To date, 16 river towns up and down the Susquehanna have formally joined the greenway partnership, meaning they have created planning groups that work on ways to connect residents and visitors with the river.
The signs of momentum are seen in both subtle and dramatic ways.
For example, in March 2021, The Nature Conservancy announced the purchase of 1,200 acres where the Kittatinny Ridge crosses the Susquehanna, a well-known landmark only a short distance north of the state capital in Harrisburg. The preserve protects the viewshed for hikers on the famed Appalachian Trail.
In a more subtle event in May 2022, hundreds of residents and volunteers from businesses in 12 river towns collected hundreds of tons of trash from the river, streams and parks as part of Susquehanna Greenway Cleanup Week.
The number of participating towns doubled from the year before, when the cleanup was first launched.
“We are in our teen years,” said Corey Ellison, executive director of the Susquehanna Greenway Partnership. “What needs to happen is [that] we are all united under this vision of connected corridors. We all need to embrace the value of open space and quality of life.”
“We’re happy. Business is booming.”
That’s Leo Lutz, longtime mayor of Columbia Borough, a Susquehanna River town in Lancaster County that was once considered as a site for the nation’s capital. The town has mostly languished for the last century.
That began to change when the Columbia Crossing River Trails Center was built along the river in 2016. It serves as a starting point and information nexus for exploring several land and river trails, the national heritage designation and boat tours that shuttle visitors between historical and recreational attractions on both sides of the river.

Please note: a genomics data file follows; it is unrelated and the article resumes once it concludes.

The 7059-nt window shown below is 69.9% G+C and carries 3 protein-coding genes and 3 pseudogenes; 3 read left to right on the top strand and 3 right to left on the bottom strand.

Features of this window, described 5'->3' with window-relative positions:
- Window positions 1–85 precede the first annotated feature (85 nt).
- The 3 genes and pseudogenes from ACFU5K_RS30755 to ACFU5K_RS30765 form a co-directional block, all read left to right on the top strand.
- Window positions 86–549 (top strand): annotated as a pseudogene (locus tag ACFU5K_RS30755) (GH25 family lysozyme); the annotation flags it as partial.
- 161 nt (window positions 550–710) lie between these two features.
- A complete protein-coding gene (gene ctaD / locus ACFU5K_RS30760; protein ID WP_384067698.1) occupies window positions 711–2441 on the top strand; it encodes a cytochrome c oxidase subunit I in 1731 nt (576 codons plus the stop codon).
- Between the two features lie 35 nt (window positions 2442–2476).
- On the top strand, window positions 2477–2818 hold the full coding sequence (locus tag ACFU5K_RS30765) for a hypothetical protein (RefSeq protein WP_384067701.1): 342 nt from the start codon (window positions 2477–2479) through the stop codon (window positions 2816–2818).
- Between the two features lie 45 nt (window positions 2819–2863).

Prodded in part by COVID-19 restlessness, more than 200,000 people came to the visitor center in 2021.
Lutz excitedly ticked off a list of new local assets: a paddling outfitter, a new café in the old rail station across from the trail center, antique shops, industrial buildings repurposed for apartments and an overall new vibe.
All are the result, he said, of the Susquehanna Riverlands initiative.
“The work being done is second to none,” said DCNR’s Dunn “There have been so many impressive projects that have expanded outdoor recreation opportunities, while also protecting the region’s rich historic and cultural resources. The result has been sustainable economic development and an incredible opportunity to connect visitors to nature in a meaningful and lasting way.”
Mark Platts, president of the Susquehanna National Heritage Area, used to worry people who didn’t have a boat couldn’t get to the river easily. And aside from nice views, there wasn’t much to do.
But now, he said, “core groups have put the river on the map as a place you can spend time at and experience, not just look at. There is this energy and accessibility and variety of experiences that weren’t here 20 years ago.”
(Reprinted from Chesapeake Bay Journal.)
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[Posted: June 29, 2022] PA Environment Digest